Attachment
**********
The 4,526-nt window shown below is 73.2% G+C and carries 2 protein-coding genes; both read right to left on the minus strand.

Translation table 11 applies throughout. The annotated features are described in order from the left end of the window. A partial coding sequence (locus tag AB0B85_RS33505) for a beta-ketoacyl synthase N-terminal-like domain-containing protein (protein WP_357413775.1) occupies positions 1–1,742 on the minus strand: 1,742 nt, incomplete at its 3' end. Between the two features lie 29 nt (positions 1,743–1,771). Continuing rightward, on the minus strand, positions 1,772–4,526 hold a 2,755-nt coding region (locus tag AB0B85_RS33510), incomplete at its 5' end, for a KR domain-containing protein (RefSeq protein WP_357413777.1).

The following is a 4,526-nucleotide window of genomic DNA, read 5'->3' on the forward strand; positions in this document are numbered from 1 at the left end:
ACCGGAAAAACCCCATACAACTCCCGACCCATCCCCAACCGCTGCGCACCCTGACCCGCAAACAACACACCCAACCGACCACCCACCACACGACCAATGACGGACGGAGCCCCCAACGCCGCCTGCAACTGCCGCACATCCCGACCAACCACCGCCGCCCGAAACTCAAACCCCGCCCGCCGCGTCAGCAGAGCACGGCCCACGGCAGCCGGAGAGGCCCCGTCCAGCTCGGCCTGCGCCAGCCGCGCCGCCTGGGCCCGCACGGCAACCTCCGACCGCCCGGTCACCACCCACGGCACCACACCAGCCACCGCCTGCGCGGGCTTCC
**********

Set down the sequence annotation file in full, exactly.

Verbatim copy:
The 4,526-nt window shown below is 73.2% G+C and carries 2 protein-coding genes; both read right to left on the minus strand.

Translation table 11 applies throughout. The annotated features are described in order from the left end of the window. A partial coding sequence (locus tag AB0B85_RS33505) for a beta-ketoacyl synthase N-terminal-like domain-containing protein (protein WP_357413775.1) occupies positions 1–1,742 on the minus strand: 1,742 nt, incomplete at its 3' end. Between the two features lie 29 nt (positions 1,743–1,771). Continuing rightward, on the minus strand, positions 1,772–4,526 hold a 2,755-nt coding region (locus tag AB0B85_RS33510), incomplete at its 5' end, for a KR domain-containing protein (RefSeq protein WP_357413777.1).

The following is a 4,526-nucleotide window of genomic DNA, read 5'->3' on the forward strand; positions in this document are numbered from 1 at the left end:
ACCGGAAAAACCCCATACAACTCCCGACCCATCCCCAACCGCTGCGCACCCTGACCCGCAAACAACACACCCAACCGACCACCCACCACACGACCAATGACGGACGGAGCCCCCAACGCCGCCTGCAACTGCCGCACATCCCGACCAACCACCGCCGCCCGAAACTCAAACCCCGCCCGCCGCGTCAGCAGAGCACGGCCCACGGCAGCCGGAGAGGCCCCGTCCAGCTCGGCCTGCGCCAGCCGCGCCGCCTGGGCCCGCACGGCAACCTCCGACCGCCCGGTCACCACCCACGGCACCACACCAGCCACCGCCTGCGCGGGCTTCC